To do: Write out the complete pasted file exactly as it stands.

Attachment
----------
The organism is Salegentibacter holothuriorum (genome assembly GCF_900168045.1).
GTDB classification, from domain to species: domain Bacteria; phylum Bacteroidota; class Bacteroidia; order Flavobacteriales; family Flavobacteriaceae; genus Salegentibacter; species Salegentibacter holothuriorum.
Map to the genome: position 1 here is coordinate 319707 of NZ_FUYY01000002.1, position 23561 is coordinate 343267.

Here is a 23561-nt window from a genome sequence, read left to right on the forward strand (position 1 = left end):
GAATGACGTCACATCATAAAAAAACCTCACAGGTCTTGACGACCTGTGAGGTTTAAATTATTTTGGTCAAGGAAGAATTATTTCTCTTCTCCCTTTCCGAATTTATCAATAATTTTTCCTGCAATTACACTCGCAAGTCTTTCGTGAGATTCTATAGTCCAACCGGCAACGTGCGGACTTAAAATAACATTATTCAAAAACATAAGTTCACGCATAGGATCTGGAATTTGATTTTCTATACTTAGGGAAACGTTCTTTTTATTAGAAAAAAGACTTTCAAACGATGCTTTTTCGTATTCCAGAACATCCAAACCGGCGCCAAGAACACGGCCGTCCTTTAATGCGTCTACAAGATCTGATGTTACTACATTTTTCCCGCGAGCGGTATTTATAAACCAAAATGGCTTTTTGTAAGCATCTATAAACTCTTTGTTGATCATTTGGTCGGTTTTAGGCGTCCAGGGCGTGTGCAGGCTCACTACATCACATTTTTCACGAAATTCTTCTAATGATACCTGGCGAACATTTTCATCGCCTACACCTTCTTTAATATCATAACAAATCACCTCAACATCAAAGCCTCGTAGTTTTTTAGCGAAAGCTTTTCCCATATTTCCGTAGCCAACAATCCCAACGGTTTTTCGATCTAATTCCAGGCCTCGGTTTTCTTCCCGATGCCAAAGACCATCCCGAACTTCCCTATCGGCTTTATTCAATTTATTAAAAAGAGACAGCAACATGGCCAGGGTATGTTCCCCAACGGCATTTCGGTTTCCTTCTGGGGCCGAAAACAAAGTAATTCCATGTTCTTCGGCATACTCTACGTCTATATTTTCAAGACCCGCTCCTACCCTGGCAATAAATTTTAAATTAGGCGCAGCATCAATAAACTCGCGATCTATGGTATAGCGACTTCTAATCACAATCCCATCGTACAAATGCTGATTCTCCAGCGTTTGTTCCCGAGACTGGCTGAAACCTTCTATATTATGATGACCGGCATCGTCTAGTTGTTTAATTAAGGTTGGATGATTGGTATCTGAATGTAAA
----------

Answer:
The organism is Salegentibacter holothuriorum (genome assembly GCF_900168045.1).
GTDB classification, from domain to species: domain Bacteria; phylum Bacteroidota; class Bacteroidia; order Flavobacteriales; family Flavobacteriaceae; genus Salegentibacter; species Salegentibacter holothuriorum.
Map to the genome: position 1 here is coordinate 319707 of NZ_FUYY01000002.1, position 23561 is coordinate 343267.

Here is a 23561-nt window from a genome sequence, read left to right on the forward strand (position 1 = left end):
GAATGACGTCACATCATAAAAAAACCTCACAGGTCTTGACGACCTGTGAGGTTTAAATTATTTTGGTCAAGGAAGAATTATTTCTCTTCTCCCTTTCCGAATTTATCAATAATTTTTCCTGCAATTACACTCGCAAGTCTTTCGTGAGATTCTATAGTCCAACCGGCAACGTGCGGACTTAAAATAACATTATTCAAAAACATAAGTTCACGCATAGGATCTGGAATTTGATTTTCTATACTTAGGGAAACGTTCTTTTTATTAGAAAAAAGACTTTCAAACGATGCTTTTTCGTATTCCAGAACATCCAAACCGGCGCCAAGAACACGGCCGTCCTTTAATGCGTCTACAAGATCTGATGTTACTACATTTTTCCCGCGAGCGGTATTTATAAACCAAAATGGCTTTTTGTAAGCATCTATAAACTCTTTGTTGATCATTTGGTCGGTTTTAGGCGTCCAGGGCGTGTGCAGGCTCACTACATCACATTTTTCACGAAATTCTTCTAATGATACCTGGCGAACATTTTCATCGCCTACACCTTCTTTAATATCATAACAAATCACCTCAACATCAAAGCCTCGTAGTTTTTTAGCGAAAGCTTTTCCCATATTTCCGTAGCCAACAATCCCAACGGTTTTTCGATCTAATTCCAGGCCTCGGTTTTCTTCCCGATGCCAAAGACCATCCCGAACTTCCCTATCGGCTTTATTCAATTTATTAAAAAGAGACAGCAACATGGCCAGGGTATGTTCCCCAACGGCATTTCGGTTTCCTTCTGGGGCCGAAAACAAAGTAATTCCATGTTCTTCGGCATACTCTACGTCTATATTTTCAAGACCCGCTCCTACCCTGGCAATAAATTTTAAATTAGGCGCAGCATCAATAAACTCGCGATCTATGGTATAGCGACTTCTAATCACAATCCCATCGTACAAATGCTGATTCTCCAGCGTTTGTTCCCGAGACTGGCTGAAACCTTCTATATTATGATGACCGGCATCGTCTAGTTGTTTAATTAAGGTTGGATGATTGGTATCTGAATGTAAA